Ways forward: Effectual and causal approaches to innovation in the Swedish magazine industry
2014 (English)Doctoral thesis, monograph (Other academic)
This dissertation builds on a study of key decision makers in the Swedish magazine publishing industry with a particular focus on how they think and act in their work to innovate their industry. This industry, much like the rest of the media industry, is facing increased unpredictability regarding for example the impact of new technology on the business and future demand. Traditional planning (causal) approaches can be greatly questioned in times of uncertainty, when the task at hand include creating products and services that do not yet exist.
In this study I examine an alternative logic forward which takes its starting point in the interests, experiences, knowledge and networks of decision makers – instead of given goals. This logic is known as an effectual logic, and offers an alternative approach to move forward with innovation work. I argue, that the effectual logic can enable organizations to capitalize better from people’s experiences, networks and “gut-feeling” and create the innovations we now know nothing about. The effectual process involves developing ideas that coevolve together with others who want to commit, in a spirit that welcomes surprise, flexibility and experimentation. In this process products and services are created which could not have been predicted and planned – innovations. This logic of entrepreneurial action stems from research on expert entrepreneurs, however limited research has been done on its use and relevance in an established firm context. In this dissertation I examine this in the setting of magazine publishing firms to better understand the underlying mechanisms of effectuation in the firm setting, and its consequences for learning, innovation and performance. Alongside the effectual logic, I examine the traditional, causal logic dominating management education and practice.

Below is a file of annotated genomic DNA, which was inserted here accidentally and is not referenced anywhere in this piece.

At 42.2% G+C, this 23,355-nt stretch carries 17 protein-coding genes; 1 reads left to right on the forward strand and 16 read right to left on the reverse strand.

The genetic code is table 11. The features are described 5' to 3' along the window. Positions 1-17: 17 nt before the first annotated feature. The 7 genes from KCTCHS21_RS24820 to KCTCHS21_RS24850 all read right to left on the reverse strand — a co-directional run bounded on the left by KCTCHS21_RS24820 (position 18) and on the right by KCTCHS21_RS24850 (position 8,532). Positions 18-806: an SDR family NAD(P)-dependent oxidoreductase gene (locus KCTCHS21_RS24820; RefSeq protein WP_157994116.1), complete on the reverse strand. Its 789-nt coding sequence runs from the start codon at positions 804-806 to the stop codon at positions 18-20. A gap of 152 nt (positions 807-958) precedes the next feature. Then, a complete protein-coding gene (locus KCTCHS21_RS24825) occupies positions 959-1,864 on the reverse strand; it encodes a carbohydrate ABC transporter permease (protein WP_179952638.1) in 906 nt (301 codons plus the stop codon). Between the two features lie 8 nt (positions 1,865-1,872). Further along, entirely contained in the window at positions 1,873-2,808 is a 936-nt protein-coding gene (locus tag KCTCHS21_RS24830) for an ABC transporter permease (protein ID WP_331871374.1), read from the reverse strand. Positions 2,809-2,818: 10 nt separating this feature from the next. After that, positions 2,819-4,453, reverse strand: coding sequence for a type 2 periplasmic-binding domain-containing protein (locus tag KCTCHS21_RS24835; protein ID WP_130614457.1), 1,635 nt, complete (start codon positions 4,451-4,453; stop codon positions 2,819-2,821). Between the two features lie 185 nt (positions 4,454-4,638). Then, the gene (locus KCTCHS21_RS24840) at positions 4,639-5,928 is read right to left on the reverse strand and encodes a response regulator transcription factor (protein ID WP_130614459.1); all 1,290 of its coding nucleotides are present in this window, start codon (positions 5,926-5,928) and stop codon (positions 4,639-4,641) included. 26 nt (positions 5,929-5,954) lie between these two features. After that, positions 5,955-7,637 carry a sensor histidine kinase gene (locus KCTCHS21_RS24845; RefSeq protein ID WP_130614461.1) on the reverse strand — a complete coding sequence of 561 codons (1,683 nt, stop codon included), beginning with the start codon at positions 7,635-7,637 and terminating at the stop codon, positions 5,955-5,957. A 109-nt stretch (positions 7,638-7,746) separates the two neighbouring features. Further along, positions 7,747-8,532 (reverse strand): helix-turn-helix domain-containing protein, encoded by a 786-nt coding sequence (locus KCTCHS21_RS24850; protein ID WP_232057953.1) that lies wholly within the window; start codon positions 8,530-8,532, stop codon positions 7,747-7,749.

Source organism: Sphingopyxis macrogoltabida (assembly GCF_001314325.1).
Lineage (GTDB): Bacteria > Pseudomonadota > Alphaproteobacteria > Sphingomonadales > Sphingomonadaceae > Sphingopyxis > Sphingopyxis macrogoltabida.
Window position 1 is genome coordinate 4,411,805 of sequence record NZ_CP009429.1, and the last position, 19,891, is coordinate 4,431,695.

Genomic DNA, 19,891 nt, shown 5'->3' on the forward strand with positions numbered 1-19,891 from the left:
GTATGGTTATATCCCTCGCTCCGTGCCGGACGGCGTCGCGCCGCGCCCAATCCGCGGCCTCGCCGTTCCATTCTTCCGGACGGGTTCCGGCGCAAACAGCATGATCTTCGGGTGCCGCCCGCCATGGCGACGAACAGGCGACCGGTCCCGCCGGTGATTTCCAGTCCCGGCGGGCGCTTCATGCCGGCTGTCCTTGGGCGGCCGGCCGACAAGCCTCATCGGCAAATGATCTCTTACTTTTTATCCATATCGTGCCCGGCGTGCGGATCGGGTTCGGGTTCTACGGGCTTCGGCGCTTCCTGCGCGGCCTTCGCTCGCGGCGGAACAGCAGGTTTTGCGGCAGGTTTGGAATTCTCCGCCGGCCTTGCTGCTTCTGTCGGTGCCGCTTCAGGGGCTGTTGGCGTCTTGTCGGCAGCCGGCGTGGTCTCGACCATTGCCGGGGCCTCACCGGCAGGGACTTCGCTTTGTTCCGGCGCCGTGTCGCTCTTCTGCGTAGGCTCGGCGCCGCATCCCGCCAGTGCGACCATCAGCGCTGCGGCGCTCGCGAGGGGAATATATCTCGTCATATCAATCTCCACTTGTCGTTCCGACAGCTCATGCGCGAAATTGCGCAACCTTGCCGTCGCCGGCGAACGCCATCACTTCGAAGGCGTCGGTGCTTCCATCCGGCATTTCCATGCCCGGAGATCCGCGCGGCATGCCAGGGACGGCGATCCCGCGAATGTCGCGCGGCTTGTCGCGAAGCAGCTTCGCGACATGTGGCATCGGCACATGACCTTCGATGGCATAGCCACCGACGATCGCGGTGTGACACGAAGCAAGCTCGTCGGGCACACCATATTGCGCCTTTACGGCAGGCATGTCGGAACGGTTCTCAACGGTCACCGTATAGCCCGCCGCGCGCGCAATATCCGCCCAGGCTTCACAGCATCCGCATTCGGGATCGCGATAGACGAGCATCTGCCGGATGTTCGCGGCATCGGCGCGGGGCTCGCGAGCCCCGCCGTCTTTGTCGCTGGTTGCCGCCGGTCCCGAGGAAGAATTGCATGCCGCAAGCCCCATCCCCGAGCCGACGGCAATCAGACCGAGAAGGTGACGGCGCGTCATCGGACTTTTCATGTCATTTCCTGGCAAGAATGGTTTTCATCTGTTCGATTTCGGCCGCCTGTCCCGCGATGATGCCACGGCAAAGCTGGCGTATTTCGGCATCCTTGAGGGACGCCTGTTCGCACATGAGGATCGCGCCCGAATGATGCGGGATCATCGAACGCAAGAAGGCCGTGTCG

Effectuation is generally used among the decision makers in the study, inparticular among the most senior managers. Effectuation is positively linked to innovation, in particular radical innovation, and a combination of both logics is positively linked to innovation in general. Combining causal and effectual logics also gives rise to more knowledge useful for future innovation projects. One challenge for organizations is how to transfer this logic from the most senior managers to the whole organization, and thus make the most of the experiences and networks of their members.
Place, publisher, year, edition, pages
Jönköping: Jönköping University, Jönköping International Business School , 2014. , 224 p.
JIBS Dissertation Series, ISSN 1403-0470 ; 98
IdentifiersURN: urn:nbn:se:hj:diva-23949ISBN: 978-91-86345-53-2OAI: oai:DiVA.org:hj-23949DiVA: diva2:720732
2014-06-27, B1014, Jönköping International Business School, Jönköping, 13:00 (English)
Alsos, Gry Agnete, Associate Professor
Wikström, Patrik, DocentGustafsson, Karl Erik, ProfessorMcKelvie, Alexander, Associate Professor